by Iswarya on  July 18, 2019 at 5:38 PM Drug News
Marijuana Legalization Linked to Decreased Interest in Alcohol: Study
Legalizing recreational marijuana will be a profitable investment for companies ahead of the curve, but it won't be for every industry as a new study finds that interest in alcohol declines after the legalization, reports a new study. The findings of the study are published in the journal Marketing Science.

The recent wave of recreational cannabis legalization across the U.S. could generate $22 billion in sales per year, but not everyone is happy about it. New research to be published in an upcoming edition of the INFORMS journal Marketing Science, titled, "Asymmetric Effects of Recreational Cannabis Legalization," shows the alcohol industry could be impacted when the substance is legalized.

The passing of recreational cannabis increases online searches for cannabis done by adults by 17%, but not by youth.

"It appears the alcohol industry has a valid reason to be concerned about legal marijuana and may need creative strategies to avoid market decline if it passes," said Pengyuan Wang, an assistant professor in the Terry College of Business at the University of Georgia.

The study shows online searches for alcohol saw a drop of nearly 11%, but tobacco products were searched online, nearly 8% more often.

The U.S. Alcohol and tobacco industries are worth a combined $300 billion. They are typically avid opponents of marijuana legalization legislation, but this research suggests, "tobacco companies may need to reexamine their presumption, and that anti-cannabis legalization is not to the best of their interest," said Wang.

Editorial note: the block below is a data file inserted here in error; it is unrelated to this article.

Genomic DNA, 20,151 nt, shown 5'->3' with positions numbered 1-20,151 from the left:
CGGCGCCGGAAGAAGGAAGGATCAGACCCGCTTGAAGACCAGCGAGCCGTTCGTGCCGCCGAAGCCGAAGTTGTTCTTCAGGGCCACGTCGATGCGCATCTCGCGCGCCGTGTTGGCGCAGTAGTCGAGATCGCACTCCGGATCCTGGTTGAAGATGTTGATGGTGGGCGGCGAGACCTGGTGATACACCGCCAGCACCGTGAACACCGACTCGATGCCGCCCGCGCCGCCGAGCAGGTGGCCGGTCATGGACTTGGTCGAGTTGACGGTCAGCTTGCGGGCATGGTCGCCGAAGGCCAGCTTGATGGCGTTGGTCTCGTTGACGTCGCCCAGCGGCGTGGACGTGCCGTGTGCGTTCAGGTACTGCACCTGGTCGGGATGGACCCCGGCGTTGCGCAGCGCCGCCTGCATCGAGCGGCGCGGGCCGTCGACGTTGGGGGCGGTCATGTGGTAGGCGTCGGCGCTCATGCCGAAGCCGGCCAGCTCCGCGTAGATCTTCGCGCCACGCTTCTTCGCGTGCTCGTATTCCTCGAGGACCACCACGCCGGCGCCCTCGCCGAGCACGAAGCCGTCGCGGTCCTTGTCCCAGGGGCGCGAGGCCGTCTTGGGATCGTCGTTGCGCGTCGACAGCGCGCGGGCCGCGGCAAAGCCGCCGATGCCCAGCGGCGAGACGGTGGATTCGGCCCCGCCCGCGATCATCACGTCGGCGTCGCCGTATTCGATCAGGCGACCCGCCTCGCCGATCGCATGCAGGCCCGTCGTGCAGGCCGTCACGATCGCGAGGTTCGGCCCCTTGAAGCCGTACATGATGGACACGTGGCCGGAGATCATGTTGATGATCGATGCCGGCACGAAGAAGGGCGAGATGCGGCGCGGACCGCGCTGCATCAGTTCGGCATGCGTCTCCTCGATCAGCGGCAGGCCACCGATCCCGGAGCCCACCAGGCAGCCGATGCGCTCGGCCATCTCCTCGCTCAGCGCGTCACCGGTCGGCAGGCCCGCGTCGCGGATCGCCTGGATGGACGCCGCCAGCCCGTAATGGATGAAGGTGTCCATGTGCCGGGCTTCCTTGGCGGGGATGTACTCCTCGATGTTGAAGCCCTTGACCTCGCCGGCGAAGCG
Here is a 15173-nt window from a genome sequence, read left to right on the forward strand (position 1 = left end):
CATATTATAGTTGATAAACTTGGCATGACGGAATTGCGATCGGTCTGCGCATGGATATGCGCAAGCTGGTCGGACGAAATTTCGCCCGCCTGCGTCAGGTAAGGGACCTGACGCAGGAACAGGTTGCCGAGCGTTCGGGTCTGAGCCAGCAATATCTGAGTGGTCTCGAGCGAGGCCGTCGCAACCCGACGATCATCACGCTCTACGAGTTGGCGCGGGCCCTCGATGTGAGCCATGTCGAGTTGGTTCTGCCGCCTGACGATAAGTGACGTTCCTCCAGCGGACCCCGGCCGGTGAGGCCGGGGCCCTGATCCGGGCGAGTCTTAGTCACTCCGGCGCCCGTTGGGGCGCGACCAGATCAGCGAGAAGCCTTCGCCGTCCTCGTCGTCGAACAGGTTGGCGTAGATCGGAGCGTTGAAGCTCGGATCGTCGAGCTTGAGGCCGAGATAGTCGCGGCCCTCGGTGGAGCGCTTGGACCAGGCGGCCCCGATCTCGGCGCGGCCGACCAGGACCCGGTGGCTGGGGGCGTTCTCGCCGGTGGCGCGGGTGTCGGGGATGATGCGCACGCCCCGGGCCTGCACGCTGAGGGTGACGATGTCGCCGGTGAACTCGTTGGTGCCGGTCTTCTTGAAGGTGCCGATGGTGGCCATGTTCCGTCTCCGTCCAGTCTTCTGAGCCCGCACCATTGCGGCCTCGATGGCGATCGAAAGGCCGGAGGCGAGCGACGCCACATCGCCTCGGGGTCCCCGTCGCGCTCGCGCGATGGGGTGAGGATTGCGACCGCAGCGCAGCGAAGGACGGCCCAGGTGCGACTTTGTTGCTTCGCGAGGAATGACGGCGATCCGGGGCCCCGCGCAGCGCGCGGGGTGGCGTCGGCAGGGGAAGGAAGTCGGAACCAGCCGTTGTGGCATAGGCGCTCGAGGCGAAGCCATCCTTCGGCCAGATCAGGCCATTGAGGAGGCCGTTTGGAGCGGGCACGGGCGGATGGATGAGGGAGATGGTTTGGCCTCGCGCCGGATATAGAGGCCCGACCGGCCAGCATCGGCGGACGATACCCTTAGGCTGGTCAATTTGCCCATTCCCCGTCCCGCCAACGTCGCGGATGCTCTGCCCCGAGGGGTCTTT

The research by Wang and co-author Guiyang Xiong of Syracuse University looked at anonymous data from 28 million online searches and 120 million ad impressions from a leading U.S.-based web portal from January 2014 to April 2017.

The study also found the legalization of recreational marijuana increases online searches by adults by 17%. There is actually a decrease in searches done by those age 19 years and younger after the substance is legalized.

"Contrary to widely held public concern after recreational cannabis is legalized, teenagers appear to lose interest, rather than gain interest," added Wang. "Policymakers only concerned with an uptick in teen users may want to rethink their stance."

Source: Eurekalert

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